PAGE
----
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Function Call without parentheses

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Robert
Robert on 7 Feb 2024
Commented: Stephen23 on 7 Feb 2024
I was given some code where I have a SPEARClass class, but when I debug the code, I am confused as to how a function is being called.
Inside SPEARCLASS is a function SetThreatInfo, defined by
function obj = SetThreatInfo(obj)
Outside of the SpearClass, in a different file, I write these two lines
  1. SPEAR=SPEARClass;
  2. SPEAR=SPEAR.SetThreatInfo;
and I somehow end up inside the SetThreatInfo function despite not attaching a variable or using parentheses at all. I am confused to how this occurs, can you call a function without parentheses in matlab?
  1 Comment
Stephen23
Stephen23 on 7 Feb 2024
"I am confused to how this occurs, can you call a function without parentheses in matlab?"
Yes.

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Answers (2)

Walter Roberson
Walter Roberson on 7 Feb 2024
In MATLAB, naming a function with no parameters is equivalent to calling the function with no parameters.
This is not the case for function handles
foo = zeros() %calls zeros with no parameters
foo = 0
bar = zeros %calls zeros with no parameters
bar = 0
zerofcn = @zeros; %creates function handle
baz = zerofcn %copies function handle
baz = function_handle with value:
@zeros
biff = baz() %invokes function stored in baz with no parameters
biff = 0

Steven Lord
Steven Lord on 7 Feb 2024
Calling a function without parentheses and with 0 input arguments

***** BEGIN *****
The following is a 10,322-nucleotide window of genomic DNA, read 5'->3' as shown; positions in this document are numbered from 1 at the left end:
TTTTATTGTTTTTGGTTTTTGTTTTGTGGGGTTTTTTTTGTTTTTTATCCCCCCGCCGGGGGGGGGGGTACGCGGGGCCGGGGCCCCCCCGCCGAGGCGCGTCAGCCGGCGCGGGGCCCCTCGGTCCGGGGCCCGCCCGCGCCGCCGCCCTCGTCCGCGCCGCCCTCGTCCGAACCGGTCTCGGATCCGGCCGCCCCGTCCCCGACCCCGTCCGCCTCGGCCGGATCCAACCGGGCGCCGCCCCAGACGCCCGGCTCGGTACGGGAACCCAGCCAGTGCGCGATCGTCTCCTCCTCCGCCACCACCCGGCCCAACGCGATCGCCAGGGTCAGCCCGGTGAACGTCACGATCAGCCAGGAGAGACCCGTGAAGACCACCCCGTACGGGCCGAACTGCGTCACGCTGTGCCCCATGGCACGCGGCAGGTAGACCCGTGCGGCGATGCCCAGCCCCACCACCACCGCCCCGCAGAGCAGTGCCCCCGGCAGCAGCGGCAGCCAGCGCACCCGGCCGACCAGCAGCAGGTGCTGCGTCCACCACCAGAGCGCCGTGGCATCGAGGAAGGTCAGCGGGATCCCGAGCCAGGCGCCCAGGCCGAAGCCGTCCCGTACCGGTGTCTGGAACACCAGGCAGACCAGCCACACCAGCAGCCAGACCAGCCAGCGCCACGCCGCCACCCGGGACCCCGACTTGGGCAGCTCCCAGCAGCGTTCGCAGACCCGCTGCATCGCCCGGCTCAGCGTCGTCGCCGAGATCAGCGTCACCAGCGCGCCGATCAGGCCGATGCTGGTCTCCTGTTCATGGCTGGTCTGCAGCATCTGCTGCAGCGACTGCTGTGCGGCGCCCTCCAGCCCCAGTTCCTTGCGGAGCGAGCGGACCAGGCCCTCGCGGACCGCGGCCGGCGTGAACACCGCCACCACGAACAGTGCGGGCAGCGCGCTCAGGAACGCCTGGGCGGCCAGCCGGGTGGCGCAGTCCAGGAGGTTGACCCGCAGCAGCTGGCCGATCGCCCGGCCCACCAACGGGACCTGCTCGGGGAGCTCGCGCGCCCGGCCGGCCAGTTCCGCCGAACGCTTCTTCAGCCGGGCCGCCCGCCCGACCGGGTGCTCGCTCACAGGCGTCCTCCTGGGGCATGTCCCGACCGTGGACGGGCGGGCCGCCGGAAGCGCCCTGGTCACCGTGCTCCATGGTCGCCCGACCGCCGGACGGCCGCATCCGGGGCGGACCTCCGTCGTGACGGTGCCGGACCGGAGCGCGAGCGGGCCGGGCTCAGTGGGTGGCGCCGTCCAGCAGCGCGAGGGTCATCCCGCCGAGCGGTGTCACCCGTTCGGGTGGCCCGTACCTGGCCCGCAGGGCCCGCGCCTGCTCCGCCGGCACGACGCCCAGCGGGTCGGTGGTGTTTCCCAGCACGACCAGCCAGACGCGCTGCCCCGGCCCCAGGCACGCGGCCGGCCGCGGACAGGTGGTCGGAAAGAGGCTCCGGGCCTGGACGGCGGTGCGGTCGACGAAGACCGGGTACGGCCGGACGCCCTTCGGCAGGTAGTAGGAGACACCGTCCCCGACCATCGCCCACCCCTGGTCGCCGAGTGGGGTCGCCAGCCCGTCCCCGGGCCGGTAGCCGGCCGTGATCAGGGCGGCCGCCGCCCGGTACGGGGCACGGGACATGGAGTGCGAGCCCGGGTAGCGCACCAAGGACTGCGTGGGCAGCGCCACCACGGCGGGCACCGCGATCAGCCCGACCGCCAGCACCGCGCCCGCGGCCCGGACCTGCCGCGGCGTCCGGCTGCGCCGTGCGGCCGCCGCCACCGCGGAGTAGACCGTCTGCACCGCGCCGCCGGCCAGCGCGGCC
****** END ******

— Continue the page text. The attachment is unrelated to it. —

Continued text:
Yes, you can call a function without parentheses. In fact, you have almost certainly done it before without realizing it.
which -all pi % pi is a built-in function
built-in (/MATLAB/toolbox/matlab/elmat/pi)
y = 2*pi % Calls the pi function without parentheses and with 0 input arguments
y = 6.2832
y = 2*pi() % Calls the pi function with parentheses and with 0 input arguments
y = 6.2832
Calling a function without parentheses and with input arguments
There's another way to call functions without parentheses but with input arguments. That is command syntax as opposed to function syntax.
help pi % Equivalent to help('pi')
PI 3.1415926535897.... PI = 4*atan(1) = imag(log(-1)) = 3.1415926535897.... Documentation for pi doc pi
help('pi')
PI 3.1415926535897.... PI = 4*atan(1) = imag(log(-1)) = 3.1415926535897.... Documentation for pi doc pi
Calling class methods without parentheses
But in this case, you're talking about calling a class method which is a little different. You used dot syntax as opposed to function syntax. In the case where your non-Static method is called with only one input argument, the two syntaxes are equivalent. You're in this case, so "SPEAR=SPEAR.SetThreatInfo;" is equivalent to "SPEAR = SetThreatInfo(SPEAR);".
In the case where your method is called with two or more inputs in certain cases they can behave differently if multiple objects with certain precedence relationships are involved, but that's a little bit of an advanced maneuver (and is described in the Object Precedence section on the page I linked at the start of this paragraph.)
I think most of the times when you'd need to care about object precedence is if you're overloading operators for your class or you want to allow calling plot on your object with an axes handle as an optional input and want to make sure your object's plot method is the one that's called. In that case you probably wouldn't want to use dot syntax to call plot.

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